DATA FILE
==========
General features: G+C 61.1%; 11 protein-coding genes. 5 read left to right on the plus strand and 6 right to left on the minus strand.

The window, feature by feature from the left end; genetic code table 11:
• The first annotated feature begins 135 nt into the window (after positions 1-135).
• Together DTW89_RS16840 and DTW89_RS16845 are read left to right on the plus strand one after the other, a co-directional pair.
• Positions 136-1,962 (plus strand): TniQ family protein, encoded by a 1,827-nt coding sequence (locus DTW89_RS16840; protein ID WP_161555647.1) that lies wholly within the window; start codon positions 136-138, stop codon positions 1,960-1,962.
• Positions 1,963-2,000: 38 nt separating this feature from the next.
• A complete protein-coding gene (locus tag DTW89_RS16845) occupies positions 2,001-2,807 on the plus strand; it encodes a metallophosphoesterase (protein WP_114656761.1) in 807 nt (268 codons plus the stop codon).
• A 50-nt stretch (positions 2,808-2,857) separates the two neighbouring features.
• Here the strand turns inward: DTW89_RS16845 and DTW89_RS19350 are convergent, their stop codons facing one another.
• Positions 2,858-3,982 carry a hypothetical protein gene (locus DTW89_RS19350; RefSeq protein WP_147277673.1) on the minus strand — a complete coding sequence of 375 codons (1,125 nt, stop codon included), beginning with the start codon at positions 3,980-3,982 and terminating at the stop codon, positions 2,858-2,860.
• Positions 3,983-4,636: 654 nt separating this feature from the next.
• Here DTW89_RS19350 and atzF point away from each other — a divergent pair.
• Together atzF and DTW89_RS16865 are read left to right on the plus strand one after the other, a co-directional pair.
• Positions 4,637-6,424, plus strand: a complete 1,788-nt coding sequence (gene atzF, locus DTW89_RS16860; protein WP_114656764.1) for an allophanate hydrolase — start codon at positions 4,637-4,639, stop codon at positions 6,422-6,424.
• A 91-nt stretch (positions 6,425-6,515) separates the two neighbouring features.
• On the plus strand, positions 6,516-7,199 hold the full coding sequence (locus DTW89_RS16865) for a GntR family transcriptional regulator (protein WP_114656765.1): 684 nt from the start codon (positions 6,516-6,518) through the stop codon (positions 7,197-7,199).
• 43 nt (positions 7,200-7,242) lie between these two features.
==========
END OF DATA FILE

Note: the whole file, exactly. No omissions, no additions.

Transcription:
General features: G+C 61.1%; 11 protein-coding genes. 5 read left to right on the plus strand and 6 right to left on the minus strand.

The window, feature by feature from the left end; genetic code table 11:
• The first annotated feature begins 135 nt into the window (after positions 1-135).
• Together DTW89_RS16840 and DTW89_RS16845 are read left to right on the plus strand one after the other, a co-directional pair.
• Positions 136-1,962 (plus strand): TniQ family protein, encoded by a 1,827-nt coding sequence (locus DTW89_RS16840; protein ID WP_161555647.1) that lies wholly within the window; start codon positions 136-138, stop codon positions 1,960-1,962.
• Positions 1,963-2,000: 38 nt separating this feature from the next.
• A complete protein-coding gene (locus tag DTW89_RS16845) occupies positions 2,001-2,807 on the plus strand; it encodes a metallophosphoesterase (protein WP_114656761.1) in 807 nt (268 codons plus the stop codon).
• A 50-nt stretch (positions 2,808-2,857) separates the two neighbouring features.
• Here the strand turns inward: DTW89_RS16845 and DTW89_RS19350 are convergent, their stop codons facing one another.
• Positions 2,858-3,982 carry a hypothetical protein gene (locus DTW89_RS19350; RefSeq protein WP_147277673.1) on the minus strand — a complete coding sequence of 375 codons (1,125 nt, stop codon included), beginning with the start codon at positions 3,980-3,982 and terminating at the stop codon, positions 2,858-2,860.
• Positions 3,983-4,636: 654 nt separating this feature from the next.
• Here DTW89_RS19350 and atzF point away from each other — a divergent pair.
• Together atzF and DTW89_RS16865 are read left to right on the plus strand one after the other, a co-directional pair.
• Positions 4,637-6,424, plus strand: a complete 1,788-nt coding sequence (gene atzF, locus DTW89_RS16860; protein WP_114656764.1) for an allophanate hydrolase — start codon at positions 4,637-4,639, stop codon at positions 6,422-6,424.
• A 91-nt stretch (positions 6,425-6,515) separates the two neighbouring features.
• On the plus strand, positions 6,516-7,199 hold the full coding sequence (locus DTW89_RS16865) for a GntR family transcriptional regulator (protein WP_114656765.1): 684 nt from the start codon (positions 6,516-6,518) through the stop codon (positions 7,197-7,199).
• 43 nt (positions 7,200-7,242) lie between these two features.